Tuesday, May 15, 2012

#135 / Smart Water

Thumbing through the most recent edition of Vanity Fair, a magazine that might best be described as the "mother lode" of modern advertising, I came upon an appeal to buy "Smart Water." The advertisement used a picture different from but substantially similar to the illustration here.


Click this link to get the real story on bottled water, from "The Story of Stuff" website.

Conclusion: bottled water is NOT smart!

Meantime, I'm remembering what Bob Dylan had to say about advertising:
Advertising signs they con
You into thinking you’re the one
That can do what’s never been done
That can win what’s never been won
Meantime life outside goes on
All around you.
Life in our human world is largely based on the manufacture, consumption, and disposal of various items of "stuff," like plastic water bottles, that actually undermine the natural environment that sustains all life. Advertising helps this process move along at an ever more rapid pace. If we were truly "smart," we would ignore the pretty pictures, and look at what is really going on all around us:

1 comment:

  1. Advertising and stuff is really going on all around us. That's the problem.

    More important, advertising and stuff is going around in our culture as normative behavior. Those of us who question the culture of stuff and the advertising and economic system that supports it, are considered abnormal.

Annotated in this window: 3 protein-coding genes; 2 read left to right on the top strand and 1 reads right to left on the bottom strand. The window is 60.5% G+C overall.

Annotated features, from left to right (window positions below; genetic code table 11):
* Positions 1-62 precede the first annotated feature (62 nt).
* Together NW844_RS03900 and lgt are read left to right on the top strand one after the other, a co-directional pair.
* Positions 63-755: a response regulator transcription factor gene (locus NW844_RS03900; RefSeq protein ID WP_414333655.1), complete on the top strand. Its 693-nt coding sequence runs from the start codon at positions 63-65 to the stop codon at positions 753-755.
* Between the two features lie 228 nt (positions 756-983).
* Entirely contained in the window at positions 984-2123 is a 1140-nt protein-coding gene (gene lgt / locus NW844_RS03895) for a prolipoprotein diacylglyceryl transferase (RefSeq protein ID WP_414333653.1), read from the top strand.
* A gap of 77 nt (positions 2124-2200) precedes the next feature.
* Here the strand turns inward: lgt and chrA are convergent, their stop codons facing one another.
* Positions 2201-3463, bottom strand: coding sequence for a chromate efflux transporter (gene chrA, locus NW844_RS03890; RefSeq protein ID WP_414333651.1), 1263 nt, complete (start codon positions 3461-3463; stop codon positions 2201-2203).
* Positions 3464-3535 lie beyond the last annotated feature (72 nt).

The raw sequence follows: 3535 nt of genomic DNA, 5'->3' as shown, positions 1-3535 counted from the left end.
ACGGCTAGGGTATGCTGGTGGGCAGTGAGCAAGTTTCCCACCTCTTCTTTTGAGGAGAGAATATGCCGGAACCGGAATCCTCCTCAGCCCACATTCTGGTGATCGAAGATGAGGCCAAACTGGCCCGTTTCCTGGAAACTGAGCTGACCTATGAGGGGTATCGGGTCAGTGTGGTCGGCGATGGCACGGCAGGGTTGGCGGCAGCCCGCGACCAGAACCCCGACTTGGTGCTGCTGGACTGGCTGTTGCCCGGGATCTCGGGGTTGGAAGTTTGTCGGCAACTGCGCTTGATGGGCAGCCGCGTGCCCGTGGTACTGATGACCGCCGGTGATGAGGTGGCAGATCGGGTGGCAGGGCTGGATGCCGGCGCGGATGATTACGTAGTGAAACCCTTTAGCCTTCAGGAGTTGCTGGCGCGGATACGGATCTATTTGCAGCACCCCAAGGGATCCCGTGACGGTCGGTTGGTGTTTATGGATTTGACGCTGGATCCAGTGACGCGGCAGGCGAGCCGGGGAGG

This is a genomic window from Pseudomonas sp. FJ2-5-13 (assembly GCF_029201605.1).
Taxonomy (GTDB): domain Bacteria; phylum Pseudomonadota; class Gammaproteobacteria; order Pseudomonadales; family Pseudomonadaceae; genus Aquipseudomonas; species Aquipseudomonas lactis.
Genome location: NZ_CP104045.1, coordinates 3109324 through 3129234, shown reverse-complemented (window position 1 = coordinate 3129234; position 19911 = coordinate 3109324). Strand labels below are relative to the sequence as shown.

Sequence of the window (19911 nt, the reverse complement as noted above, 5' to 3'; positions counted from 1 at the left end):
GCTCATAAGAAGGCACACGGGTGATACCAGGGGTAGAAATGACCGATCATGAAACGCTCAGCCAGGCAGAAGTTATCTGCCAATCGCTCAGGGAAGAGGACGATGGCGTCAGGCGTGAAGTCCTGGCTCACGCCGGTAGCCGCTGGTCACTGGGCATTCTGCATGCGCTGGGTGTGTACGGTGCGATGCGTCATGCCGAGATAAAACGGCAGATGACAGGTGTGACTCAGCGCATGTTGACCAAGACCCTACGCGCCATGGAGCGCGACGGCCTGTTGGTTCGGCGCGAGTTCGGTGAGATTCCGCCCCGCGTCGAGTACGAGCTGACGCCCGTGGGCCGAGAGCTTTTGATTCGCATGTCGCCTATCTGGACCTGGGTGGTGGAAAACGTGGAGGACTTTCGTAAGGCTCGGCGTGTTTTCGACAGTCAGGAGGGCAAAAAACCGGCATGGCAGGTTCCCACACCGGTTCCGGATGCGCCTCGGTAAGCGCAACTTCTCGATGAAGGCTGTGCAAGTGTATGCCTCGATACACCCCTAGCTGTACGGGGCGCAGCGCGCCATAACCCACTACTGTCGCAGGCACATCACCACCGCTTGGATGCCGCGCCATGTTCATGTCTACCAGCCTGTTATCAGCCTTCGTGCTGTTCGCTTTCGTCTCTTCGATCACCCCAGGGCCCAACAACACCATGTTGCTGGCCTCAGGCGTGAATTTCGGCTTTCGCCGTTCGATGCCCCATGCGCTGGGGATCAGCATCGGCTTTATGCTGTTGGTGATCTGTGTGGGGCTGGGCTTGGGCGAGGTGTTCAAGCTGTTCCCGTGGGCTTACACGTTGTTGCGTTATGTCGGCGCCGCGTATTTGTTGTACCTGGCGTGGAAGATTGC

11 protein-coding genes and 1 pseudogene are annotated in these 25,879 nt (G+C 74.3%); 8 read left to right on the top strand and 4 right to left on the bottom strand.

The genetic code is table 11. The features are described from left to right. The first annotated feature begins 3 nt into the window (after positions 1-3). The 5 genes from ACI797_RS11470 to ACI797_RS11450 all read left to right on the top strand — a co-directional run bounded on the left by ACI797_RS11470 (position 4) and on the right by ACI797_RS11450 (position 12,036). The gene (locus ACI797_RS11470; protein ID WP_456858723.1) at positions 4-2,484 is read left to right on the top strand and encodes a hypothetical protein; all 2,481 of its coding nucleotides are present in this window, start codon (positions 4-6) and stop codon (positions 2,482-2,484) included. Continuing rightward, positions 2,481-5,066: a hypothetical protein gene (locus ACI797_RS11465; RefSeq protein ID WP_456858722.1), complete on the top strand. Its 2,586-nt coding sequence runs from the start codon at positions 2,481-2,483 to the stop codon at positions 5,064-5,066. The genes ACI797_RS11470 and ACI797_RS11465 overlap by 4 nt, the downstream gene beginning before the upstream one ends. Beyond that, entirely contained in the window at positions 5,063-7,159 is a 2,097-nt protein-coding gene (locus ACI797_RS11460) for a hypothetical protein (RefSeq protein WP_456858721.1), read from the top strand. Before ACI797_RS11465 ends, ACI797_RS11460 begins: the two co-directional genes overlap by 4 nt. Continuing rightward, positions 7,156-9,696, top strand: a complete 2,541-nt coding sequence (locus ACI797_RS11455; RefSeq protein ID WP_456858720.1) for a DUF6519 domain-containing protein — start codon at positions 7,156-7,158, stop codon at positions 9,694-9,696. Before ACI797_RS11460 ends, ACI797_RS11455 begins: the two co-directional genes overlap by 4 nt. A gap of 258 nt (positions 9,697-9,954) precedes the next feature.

My wife and I don't shop, that is, we only buy new things that we need: food that we don't grow at home, underwear, toothpaste, wine ... let me think... that's it. Everything else either comes to us free from our friends and neighbors (we have a Free Table in our mobile home park), or, in the case of clothes or shoes, from thrift shops such as Gray Bears.

    We also don't see advertising. We don't watch TeeVee, we don't subscribe to magazines, we don't travel by car so we don't see billboards. Our computers have AdBlocker software. We don't use cell phones and such so we don't know if there's any advertising there.

    So we live in a world devoid of artificial desire created by advertising, so we have no desire to buy things we don't need, so we don't have a lot of stuff.

    Well, truth be told, we do have some stuff. It's just old, free stuff, such as books, tools, music and photographs.

    As I learned as a child: "Use it up, wear it out, make it do, or do without."


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